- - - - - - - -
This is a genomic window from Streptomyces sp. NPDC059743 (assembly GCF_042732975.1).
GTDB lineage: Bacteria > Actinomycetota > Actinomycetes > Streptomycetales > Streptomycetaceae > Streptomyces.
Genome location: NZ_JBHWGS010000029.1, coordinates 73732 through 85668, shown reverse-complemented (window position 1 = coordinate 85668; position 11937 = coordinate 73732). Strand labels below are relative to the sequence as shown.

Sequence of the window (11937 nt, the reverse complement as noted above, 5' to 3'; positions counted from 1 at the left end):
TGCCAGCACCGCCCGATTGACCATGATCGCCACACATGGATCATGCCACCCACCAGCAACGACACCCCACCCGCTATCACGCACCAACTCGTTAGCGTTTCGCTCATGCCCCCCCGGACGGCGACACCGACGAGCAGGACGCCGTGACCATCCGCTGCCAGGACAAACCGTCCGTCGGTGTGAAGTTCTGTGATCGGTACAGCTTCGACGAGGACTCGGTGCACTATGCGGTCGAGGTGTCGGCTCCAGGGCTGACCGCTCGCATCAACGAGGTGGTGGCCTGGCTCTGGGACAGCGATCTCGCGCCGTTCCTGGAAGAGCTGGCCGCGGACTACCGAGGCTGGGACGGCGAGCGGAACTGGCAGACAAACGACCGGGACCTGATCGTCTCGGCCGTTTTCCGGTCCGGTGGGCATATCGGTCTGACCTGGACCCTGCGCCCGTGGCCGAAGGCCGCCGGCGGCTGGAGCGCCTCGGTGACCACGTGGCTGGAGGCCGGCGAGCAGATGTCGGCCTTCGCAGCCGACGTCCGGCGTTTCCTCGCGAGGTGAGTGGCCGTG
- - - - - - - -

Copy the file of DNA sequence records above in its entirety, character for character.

This is a genomic window from Streptomyces sp. NPDC059743 (assembly GCF_042732975.1).
GTDB lineage: Bacteria > Actinomycetota > Actinomycetes > Streptomycetales > Streptomycetaceae > Streptomyces.
Genome location: NZ_JBHWGS010000029.1, coordinates 73732 through 85668, shown reverse-complemented (window position 1 = coordinate 85668; position 11937 = coordinate 73732). Strand labels below are relative to the sequence as shown.

Sequence of the window (11937 nt, the reverse complement as noted above, 5' to 3'; positions counted from 1 at the left end):
TGCCAGCACCGCCCGATTGACCATGATCGCCACACATGGATCATGCCACCCACCAGCAACGACACCCCACCCGCTATCACGCACCAACTCGTTAGCGTTTCGCTCATGCCCCCCCGGACGGCGACACCGACGAGCAGGACGCCGTGACCATCCGCTGCCAGGACAAACCGTCCGTCGGTGTGAAGTTCTGTGATCGGTACAGCTTCGACGAGGACTCGGTGCACTATGCGGTCGAGGTGTCGGCTCCAGGGCTGACCGCTCGCATCAACGAGGTGGTGGCCTGGCTCTGGGACAGCGATCTCGCGCCGTTCCTGGAAGAGCTGGCCGCGGACTACCGAGGCTGGGACGGCGAGCGGAACTGGCAGACAAACGACCGGGACCTGATCGTCTCGGCCGTTTTCCGGTCCGGTGGGCATATCGGTCTGACCTGGACCCTGCGCCCGTGGCCGAAGGCCGCCGGCGGCTGGAGCGCCTCGGTGACCACGTGGCTGGAGGCCGGCGAGCAGATGTCGGCCTTCGCAGCCGACGTCCGGCGTTTCCTCGCGAGGTGAGTGGCCGTG